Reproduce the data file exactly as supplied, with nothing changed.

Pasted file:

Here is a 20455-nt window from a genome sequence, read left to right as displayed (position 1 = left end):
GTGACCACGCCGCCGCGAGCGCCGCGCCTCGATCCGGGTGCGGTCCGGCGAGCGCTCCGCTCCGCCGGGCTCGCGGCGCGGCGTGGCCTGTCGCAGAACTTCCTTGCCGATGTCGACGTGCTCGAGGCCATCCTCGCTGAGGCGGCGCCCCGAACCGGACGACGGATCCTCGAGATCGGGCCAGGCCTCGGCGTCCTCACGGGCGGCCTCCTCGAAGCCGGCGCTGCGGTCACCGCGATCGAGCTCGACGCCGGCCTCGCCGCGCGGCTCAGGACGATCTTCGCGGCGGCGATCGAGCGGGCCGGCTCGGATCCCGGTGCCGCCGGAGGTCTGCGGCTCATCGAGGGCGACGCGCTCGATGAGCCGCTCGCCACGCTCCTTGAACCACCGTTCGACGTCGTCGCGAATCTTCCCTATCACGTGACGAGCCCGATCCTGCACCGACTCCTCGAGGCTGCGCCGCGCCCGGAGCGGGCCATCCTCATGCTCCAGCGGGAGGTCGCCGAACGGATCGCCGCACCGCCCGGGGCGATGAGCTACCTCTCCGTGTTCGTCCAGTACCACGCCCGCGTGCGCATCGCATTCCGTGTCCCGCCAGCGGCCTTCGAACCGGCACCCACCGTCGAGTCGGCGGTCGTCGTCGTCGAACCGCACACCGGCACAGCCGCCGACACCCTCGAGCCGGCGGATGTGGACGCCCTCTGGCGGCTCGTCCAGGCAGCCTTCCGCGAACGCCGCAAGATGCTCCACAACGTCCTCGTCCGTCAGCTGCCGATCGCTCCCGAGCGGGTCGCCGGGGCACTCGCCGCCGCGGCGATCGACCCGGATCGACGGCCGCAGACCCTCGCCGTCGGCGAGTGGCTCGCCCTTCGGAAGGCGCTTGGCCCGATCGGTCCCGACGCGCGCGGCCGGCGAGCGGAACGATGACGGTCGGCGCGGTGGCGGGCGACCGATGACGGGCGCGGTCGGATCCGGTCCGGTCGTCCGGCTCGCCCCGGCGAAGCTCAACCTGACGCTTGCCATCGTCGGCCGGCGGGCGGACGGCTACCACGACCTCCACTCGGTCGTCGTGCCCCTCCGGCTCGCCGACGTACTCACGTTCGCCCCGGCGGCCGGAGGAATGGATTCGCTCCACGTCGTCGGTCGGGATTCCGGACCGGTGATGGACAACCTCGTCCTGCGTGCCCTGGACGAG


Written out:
Here is a 20455-nt window from a genome sequence, read left to right as displayed (position 1 = left end):
GTGACCACGCCGCCGCGAGCGCCGCGCCTCGATCCGGGTGCGGTCCGGCGAGCGCTCCGCTCCGCCGGGCTCGCGGCGCGGCGTGGCCTGTCGCAGAACTTCCTTGCCGATGTCGACGTGCTCGAGGCCATCCTCGCTGAGGCGGCGCCCCGAACCGGACGACGGATCCTCGAGATCGGGCCAGGCCTCGGCGTCCTCACGGGCGGCCTCCTCGAAGCCGGCGCTGCGGTCACCGCGATCGAGCTCGACGCCGGCCTCGCCGCGCGGCTCAGGACGATCTTCGCGGCGGCGATCGAGCGGGCCGGCTCGGATCCCGGTGCCGCCGGAGGTCTGCGGCTCATCGAGGGCGACGCGCTCGATGAGCCGCTCGCCACGCTCCTTGAACCACCGTTCGACGTCGTCGCGAATCTTCCCTATCACGTGACGAGCCCGATCCTGCACCGACTCCTCGAGGCTGCGCCGCGCCCGGAGCGGGCCATCCTCATGCTCCAGCGGGAGGTCGCCGAACGGATCGCCGCACCGCCCGGGGCGATGAGCTACCTCTCCGTGTTCGTCCAGTACCACGCCCGCGTGCGCATCGCATTCCGTGTCCCGCCAGCGGCCTTCGAACCGGCACCCACCGTCGAGTCGGCGGTCGTCGTCGTCGAACCGCACACCGGCACAGCCGCCGACACCCTCGAGCCGGCGGATGTGGACGCCCTCTGGCGGCTCGTCCAGGCAGCCTTCCGCGAACGCCGCAAGATGCTCCACAACGTCCTCGTCCGTCAGCTGCCGATCGCTCCCGAGCGGGTCGCCGGGGCACTCGCCGCCGCGGCGATCGACCCGGATCGACGGCCGCAGACCCTCGCCGTCGGCGAGTGGCTCGCCCTTCGGAAGGCGCTTGGCCCGATCGGTCCCGACGCGCGCGGCCGGCGAGCGGAACGATGACGGTCGGCGCGGTGGCGGGCGACCGATGACGGGCGCGGTCGGATCCGGTCCGGTCGTCCGGCTCGCCCCGGCGAAGCTCAACCTGACGCTTGCCATCGTCGGCCGGCGGGCGGACGGCTACCACGACCTCCACTCGGTCGTCGTGCCCCTCCGGCTCGCCGACGTACTCACGTTCGCCCCGGCGGCCGGAGGAATGGATTCGCTCCACGTCGTCGGTCGGGATTCCGGACCGGTGATGGACAACCTCGTCCTGCGTGCCCTGGACGAG